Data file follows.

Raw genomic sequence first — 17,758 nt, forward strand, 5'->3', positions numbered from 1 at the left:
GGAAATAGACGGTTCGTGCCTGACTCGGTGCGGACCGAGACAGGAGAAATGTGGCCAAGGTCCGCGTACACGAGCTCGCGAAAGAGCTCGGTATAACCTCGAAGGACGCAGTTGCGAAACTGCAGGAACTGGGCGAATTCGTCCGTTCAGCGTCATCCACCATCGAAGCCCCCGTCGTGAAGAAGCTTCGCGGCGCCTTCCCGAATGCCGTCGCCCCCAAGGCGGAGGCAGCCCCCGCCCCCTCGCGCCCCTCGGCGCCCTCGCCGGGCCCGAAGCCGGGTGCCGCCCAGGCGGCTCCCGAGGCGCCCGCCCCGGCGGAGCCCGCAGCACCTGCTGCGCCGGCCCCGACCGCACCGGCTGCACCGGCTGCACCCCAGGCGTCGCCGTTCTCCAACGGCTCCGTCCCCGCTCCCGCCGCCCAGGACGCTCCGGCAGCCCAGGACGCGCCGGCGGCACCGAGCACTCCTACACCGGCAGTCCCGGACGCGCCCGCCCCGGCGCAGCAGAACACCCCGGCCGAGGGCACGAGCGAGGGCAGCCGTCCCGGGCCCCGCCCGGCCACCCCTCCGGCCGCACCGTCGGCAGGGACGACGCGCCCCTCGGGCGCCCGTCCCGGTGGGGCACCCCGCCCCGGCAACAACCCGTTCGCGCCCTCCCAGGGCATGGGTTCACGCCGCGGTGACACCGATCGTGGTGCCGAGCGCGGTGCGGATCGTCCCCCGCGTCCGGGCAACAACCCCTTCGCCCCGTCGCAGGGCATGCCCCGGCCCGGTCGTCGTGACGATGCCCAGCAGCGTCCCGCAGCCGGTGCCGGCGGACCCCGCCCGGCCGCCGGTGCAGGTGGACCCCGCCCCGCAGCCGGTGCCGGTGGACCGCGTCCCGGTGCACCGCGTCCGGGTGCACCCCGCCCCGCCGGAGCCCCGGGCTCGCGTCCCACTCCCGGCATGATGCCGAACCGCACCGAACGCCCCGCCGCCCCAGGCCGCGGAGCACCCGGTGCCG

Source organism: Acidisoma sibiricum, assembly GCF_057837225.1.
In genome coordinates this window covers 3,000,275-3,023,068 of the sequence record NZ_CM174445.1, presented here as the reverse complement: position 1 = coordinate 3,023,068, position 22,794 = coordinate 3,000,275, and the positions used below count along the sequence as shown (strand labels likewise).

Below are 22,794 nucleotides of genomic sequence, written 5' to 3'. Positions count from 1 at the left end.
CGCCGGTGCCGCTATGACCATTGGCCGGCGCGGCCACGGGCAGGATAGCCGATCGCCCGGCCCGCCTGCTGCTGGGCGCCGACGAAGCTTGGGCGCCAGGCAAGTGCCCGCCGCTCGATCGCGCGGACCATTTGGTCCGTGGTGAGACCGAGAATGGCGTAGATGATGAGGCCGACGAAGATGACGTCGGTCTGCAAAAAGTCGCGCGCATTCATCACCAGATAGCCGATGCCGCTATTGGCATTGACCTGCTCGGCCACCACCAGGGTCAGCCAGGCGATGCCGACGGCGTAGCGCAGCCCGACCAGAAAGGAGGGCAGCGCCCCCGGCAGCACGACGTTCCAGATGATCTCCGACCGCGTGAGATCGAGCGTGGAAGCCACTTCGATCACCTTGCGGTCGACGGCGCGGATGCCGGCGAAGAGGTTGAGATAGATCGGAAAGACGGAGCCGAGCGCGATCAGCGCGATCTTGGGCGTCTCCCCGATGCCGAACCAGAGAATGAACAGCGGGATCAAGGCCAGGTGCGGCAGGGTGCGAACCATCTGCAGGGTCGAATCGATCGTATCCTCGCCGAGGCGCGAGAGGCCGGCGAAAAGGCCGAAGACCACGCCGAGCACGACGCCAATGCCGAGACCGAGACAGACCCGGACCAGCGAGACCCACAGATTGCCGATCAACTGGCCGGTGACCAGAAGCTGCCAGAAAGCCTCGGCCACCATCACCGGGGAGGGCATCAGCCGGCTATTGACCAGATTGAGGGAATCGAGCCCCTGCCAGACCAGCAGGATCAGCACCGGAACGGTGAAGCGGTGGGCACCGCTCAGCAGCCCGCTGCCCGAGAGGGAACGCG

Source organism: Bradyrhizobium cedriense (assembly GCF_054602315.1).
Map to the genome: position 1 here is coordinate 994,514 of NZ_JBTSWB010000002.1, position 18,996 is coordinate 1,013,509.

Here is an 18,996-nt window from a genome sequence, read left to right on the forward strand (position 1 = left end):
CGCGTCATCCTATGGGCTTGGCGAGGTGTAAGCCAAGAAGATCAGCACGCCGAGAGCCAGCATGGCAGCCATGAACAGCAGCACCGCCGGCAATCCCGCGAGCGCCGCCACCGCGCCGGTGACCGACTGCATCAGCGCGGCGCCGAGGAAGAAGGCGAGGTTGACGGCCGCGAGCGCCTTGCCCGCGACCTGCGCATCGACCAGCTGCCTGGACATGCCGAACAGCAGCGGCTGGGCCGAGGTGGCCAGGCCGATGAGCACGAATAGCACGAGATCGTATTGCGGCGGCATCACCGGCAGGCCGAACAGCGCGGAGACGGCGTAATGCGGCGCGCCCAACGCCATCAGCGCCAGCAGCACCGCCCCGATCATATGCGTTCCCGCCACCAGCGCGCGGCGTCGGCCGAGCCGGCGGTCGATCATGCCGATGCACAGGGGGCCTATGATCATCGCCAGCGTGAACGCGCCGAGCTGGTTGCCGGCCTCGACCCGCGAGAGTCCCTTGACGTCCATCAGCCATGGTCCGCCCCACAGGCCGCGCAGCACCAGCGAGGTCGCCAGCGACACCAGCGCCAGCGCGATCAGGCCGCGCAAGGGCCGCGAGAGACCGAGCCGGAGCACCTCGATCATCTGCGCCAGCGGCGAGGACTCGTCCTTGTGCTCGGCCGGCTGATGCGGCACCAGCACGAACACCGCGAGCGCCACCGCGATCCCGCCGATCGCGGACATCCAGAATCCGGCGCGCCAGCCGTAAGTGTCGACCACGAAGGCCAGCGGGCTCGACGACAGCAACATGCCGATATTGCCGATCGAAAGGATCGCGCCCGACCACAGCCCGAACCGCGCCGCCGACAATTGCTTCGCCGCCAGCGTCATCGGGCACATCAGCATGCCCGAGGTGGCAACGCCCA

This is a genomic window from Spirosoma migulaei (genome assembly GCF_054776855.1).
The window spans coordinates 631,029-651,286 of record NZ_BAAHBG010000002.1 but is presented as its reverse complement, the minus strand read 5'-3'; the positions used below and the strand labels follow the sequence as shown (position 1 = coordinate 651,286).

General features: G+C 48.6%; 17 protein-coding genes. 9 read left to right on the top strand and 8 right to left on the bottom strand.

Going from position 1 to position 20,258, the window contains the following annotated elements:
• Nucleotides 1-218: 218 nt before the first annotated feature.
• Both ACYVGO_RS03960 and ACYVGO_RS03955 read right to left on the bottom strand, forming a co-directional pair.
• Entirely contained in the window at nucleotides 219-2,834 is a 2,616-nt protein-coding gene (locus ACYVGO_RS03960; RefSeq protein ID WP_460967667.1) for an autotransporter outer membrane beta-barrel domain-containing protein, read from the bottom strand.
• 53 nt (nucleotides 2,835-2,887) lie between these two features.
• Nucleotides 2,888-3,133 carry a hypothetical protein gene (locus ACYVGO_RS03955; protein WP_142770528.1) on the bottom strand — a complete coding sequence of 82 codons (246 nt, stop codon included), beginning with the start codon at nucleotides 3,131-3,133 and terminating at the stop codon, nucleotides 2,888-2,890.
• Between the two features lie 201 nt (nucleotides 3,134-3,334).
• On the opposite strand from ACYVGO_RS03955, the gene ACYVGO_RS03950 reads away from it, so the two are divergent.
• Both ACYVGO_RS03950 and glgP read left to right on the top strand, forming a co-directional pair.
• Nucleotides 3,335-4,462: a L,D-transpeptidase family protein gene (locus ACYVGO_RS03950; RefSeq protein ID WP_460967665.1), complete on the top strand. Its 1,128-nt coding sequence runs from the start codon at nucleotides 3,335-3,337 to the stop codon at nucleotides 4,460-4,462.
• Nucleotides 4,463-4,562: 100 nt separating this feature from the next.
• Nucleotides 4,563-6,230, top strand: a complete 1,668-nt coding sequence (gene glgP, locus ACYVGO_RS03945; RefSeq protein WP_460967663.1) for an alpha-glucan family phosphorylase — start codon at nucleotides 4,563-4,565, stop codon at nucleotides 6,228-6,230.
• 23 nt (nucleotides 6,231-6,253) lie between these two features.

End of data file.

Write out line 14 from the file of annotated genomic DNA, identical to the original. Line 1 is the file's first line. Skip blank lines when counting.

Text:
Going from position 1 to position 20,258, the window contains the following annotated elements: